Violence in Iraq has increased as the civil war in Syria puts a strain on fragile relations between Sunnis and Shiites.
Iraq bombings prompt warnings of full-blown sectarian conflict
BAGHDAD // At least 15 people were killed in a series of bomb blasts across Iraq yesterday, following a sharp increase in violence that has prompted warnings of a full-blown sectarian conflict.
Violence in Iraq has increased as the civil war in Syria puts a strain on fragile relations between Sunnis and Shiites. Tensions are at their highest in Iraq since US troops pulled out more than a year ago.
A suicide bomber wearing an explosives vest detonated himself in the midst of a group of government-backed Sunni fighters who were collecting their salaries east of the city of Fallujah, killing six, police said.
In Baiji, 180 kilometres north of Baghdad, a roadside bomb killed four policemen. A car bomb in a Shiite district in northeastern Baghdad killed at least three people and wounded 14. Another car bomb north of the city of Ramadi killed two policemen and wounded another 10.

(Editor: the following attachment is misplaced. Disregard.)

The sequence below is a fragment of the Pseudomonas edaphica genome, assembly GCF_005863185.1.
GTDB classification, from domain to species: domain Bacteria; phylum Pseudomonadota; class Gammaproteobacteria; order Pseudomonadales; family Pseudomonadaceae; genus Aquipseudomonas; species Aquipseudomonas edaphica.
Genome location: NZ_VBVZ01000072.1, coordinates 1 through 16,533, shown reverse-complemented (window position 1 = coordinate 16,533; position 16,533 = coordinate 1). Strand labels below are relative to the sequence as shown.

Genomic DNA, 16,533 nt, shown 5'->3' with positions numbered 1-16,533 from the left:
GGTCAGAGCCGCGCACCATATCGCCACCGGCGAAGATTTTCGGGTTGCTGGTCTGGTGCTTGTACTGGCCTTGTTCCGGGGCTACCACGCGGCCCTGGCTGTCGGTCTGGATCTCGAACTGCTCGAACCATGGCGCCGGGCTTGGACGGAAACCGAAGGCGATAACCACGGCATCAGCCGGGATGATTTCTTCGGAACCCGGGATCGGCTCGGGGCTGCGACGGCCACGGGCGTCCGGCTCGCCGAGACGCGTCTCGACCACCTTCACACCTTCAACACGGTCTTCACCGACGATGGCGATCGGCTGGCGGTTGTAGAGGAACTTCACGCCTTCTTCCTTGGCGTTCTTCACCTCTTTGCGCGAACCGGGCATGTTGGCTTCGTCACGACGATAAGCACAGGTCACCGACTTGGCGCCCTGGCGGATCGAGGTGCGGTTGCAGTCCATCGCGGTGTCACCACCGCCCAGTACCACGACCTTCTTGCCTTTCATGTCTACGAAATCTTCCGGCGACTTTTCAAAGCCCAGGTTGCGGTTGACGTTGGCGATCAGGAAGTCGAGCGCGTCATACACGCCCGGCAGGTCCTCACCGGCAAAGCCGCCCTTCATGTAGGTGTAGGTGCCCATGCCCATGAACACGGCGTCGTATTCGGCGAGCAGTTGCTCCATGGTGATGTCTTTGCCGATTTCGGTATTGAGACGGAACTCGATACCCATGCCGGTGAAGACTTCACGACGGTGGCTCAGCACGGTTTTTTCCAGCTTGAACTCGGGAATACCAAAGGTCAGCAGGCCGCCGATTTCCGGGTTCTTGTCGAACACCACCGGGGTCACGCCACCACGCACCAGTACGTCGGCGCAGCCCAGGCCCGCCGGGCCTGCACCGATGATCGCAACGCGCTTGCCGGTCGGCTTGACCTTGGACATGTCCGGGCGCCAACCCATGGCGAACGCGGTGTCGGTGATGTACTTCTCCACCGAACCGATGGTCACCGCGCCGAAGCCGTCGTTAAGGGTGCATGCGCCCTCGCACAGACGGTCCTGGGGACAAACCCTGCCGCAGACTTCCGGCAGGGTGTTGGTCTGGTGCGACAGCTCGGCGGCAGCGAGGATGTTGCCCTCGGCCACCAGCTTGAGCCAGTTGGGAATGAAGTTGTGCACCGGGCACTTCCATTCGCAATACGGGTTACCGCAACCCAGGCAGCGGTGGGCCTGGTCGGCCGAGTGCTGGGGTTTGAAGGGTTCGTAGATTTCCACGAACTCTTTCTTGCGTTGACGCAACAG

Iraq is home to a number of Sunni insurgent groups, including a local Al Qaeda affiliate that has launched frequent attacks to undermine the Shiite-led government and provoke wider confrontation.
Violence is still well below the height it reached in 2006-07, but provisional figures indicate the violent death toll last month, which numbered 460, was the highest since 2009.
The majority of lasty month's deaths came during a wave of unrest that began near the end of the month when security forces moved on Sunni anti-government protesters in north Iraq, sparking clashes that killed 53 people.
Dozens more people died in subsequent violence that included revenge attacks on security forces, raising fears of a return to the all-out sectarian conflict that cost tens of thousands of lives in Iraq from 2006 to 2008.
The demonstrations erupted in Sunni areas of Shiite-majority Iraq more than four months ago.
Among the dead last month were 54 police, 53 soldiers, 14 Sahwa anti-Qaeda militiamen, and two members of Kurdish security forces.
The wounded included 171 police, 76 soldiers, eight Sahwa fighters and five Kurdish security members.
The majority of the rest of those killed and wounded were civilians, although the figures also include some gunmen who died or were injured in clashes with security forces.
In March, 271 people were killed and 906 wounded in violence, though those figures only included security forces and civilians.
* With additional reporting by Agence France-Presse